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May10

A Temporary Win and a Big Loss For Working Families [Updated]

Posted on May 10, 2017 by Gwendy Donaker Brown

 

Like many around the country, earlier this month Opportunity Fund nervously awaited the federal budget decision (which funds our government through September). On one hand, we hoped for a bipartisan agreement to keep the government running. On the other, we feared that critical federal programs, upon which Opportunity Fund and our clients rely, might be cut. When the final agreement was concluded, we were left with an important (although temporary) win as well as a big loss.

 

As we wrote earlier this month, the President’s proposed budget essentially eliminated the Community Development Financial Institution (CDFI) Fund within the Treasury Department – a key source of equity capital which supports our small business lending. Along with our supporters and peers, Opportunity Fund worked hard to make the case for the impact of the CDFI Fund to California Congressional representatives – through phone calls, letters, meetings, blogs, tweets, press coverage and more. We are pleased to report that strong bipartisan support for the CDFI Fund continues: the program was fully funded through the end of this (fiscal) year. In fact, the CDFI Fund received a $15 Million increase in its budget. THANK YOU to all of you who weighed in to save this program! We have already begun advocating for this funding to continue into the next fiscal year – something that is far from certain in this tumultuous political climate. Please stay tuned for future ways to support the CDFI Fund. We cannot rest. We must continue to advocate! While this is a temporary victory, it is an important one for low and moderate-income business owners, undercapitalized neighborhoods, and the jobs small businesses create. [UPDATE! See below.]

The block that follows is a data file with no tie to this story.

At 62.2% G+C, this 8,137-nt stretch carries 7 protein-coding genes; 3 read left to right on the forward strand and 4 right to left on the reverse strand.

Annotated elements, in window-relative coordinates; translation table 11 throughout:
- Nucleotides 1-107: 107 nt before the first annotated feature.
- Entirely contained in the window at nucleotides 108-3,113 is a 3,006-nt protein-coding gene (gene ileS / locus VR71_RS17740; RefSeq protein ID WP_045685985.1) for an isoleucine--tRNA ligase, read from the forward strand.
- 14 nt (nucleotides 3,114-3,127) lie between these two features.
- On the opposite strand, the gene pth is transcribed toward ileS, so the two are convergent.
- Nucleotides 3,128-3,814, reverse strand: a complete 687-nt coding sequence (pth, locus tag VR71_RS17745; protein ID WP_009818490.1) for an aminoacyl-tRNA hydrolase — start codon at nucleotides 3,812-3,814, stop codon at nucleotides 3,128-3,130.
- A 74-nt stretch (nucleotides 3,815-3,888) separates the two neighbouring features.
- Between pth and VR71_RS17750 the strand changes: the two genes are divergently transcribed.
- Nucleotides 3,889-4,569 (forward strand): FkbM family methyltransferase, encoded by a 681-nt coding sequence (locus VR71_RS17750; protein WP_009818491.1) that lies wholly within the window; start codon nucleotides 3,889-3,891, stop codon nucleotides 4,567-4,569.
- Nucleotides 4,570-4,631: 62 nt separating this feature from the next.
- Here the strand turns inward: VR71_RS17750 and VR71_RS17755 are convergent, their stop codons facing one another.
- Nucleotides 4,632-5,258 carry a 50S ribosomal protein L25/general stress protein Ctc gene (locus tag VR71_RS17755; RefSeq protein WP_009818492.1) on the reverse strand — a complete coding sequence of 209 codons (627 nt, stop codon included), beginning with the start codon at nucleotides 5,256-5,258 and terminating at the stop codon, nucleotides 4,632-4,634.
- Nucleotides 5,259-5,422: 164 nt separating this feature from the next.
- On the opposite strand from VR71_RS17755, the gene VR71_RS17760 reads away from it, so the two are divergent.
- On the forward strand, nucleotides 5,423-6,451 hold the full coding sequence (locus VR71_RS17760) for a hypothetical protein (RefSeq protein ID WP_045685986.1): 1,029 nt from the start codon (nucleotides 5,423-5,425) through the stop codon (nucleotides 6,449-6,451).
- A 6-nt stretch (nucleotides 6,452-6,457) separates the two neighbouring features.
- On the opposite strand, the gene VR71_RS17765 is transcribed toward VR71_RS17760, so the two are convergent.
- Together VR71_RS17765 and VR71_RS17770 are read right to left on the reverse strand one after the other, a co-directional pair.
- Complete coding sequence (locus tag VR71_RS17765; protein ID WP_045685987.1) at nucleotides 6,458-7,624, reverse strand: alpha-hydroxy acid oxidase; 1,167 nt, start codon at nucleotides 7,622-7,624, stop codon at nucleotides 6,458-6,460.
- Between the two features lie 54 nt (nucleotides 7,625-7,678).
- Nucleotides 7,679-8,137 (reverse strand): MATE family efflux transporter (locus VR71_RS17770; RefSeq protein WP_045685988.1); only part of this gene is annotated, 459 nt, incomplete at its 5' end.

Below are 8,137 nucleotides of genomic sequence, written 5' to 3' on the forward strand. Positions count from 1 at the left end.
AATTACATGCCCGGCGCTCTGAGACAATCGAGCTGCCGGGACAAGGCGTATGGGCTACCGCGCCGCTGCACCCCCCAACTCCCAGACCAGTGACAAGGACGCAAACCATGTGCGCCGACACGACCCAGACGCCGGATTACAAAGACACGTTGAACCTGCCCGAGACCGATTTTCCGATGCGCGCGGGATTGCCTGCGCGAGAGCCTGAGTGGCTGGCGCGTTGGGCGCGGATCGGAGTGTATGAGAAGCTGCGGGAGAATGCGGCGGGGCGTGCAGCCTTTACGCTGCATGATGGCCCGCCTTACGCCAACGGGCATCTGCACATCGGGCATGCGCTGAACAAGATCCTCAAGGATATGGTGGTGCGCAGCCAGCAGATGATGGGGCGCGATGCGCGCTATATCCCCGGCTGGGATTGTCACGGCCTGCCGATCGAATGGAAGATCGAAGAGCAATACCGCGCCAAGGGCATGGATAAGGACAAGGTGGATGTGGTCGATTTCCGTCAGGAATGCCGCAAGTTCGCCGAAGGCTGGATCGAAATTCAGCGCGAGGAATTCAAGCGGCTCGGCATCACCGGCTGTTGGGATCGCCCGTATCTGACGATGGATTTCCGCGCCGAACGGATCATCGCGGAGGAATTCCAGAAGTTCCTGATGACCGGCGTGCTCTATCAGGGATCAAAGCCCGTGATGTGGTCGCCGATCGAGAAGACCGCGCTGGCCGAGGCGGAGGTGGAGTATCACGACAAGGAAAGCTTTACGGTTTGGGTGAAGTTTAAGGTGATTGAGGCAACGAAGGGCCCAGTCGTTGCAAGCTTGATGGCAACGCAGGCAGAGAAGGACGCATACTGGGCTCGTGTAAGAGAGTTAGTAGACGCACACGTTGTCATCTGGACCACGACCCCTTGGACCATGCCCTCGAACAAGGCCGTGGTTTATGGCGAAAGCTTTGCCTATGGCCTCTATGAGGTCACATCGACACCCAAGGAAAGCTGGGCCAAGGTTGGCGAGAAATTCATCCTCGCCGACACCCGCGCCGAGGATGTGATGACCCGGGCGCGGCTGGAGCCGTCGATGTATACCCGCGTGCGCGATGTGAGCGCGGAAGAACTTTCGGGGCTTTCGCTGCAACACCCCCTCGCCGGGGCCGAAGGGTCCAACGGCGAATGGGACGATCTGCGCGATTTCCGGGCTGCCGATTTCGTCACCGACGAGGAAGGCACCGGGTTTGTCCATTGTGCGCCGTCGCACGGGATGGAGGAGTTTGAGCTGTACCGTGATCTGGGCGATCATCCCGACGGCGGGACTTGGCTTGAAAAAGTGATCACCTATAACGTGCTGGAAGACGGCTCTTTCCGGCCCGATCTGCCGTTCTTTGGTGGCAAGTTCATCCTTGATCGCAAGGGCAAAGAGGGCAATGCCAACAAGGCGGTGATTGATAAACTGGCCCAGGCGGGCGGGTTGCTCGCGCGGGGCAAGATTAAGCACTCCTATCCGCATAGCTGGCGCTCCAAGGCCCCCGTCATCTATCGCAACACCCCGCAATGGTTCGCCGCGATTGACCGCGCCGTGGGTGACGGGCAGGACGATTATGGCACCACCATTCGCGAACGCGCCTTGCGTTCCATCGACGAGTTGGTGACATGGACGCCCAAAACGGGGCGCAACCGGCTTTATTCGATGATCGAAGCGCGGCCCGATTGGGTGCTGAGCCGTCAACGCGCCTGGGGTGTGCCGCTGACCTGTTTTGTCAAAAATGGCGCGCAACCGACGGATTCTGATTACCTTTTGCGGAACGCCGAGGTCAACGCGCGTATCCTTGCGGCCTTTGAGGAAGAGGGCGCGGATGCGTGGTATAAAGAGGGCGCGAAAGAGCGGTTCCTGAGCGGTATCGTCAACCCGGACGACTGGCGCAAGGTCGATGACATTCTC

It is with a heavy heart that we also share the news that the Assets for Independence (AFI) program, which provides critical funding for matched savings programs around the country (including ours) has been completely eliminated. We had no indication that this 19 year old, highly impactful program was at risk. Although the funding was only cut for this fiscal year, policy experts indicate it will be politically impossible to bring this program back, at least in the short term. I led Opportunity Fund’s savings program from 2006-2010 and had the honor to work directly with hundreds of families saving for their futures, so this loss feels very close to home.

 

What this means: Around the country there are hundreds of organizations like Opportunity Fund working in cities, rural areas and Native reservations to empower low-income families to start saving for their future through matched savings accounts. Unlike middle and upper-income families who have many wealth building opportunities through the tax code, the working poor had few avenues to build up savings and assets – except for the AFI program.  Income inequality leads to significant challenges for a family’s health and well-being. But asset inequality is even more pernicious – it allows inequity to be passed from generation to generation, keeping low-income children from attending college or aspiring entrepreneurs from launching new ventures. Ultimately, asset inequality is one of the gravest threats to our democracy. Without AFI, we have lost a critical tool for creating opportunity for those who need it most.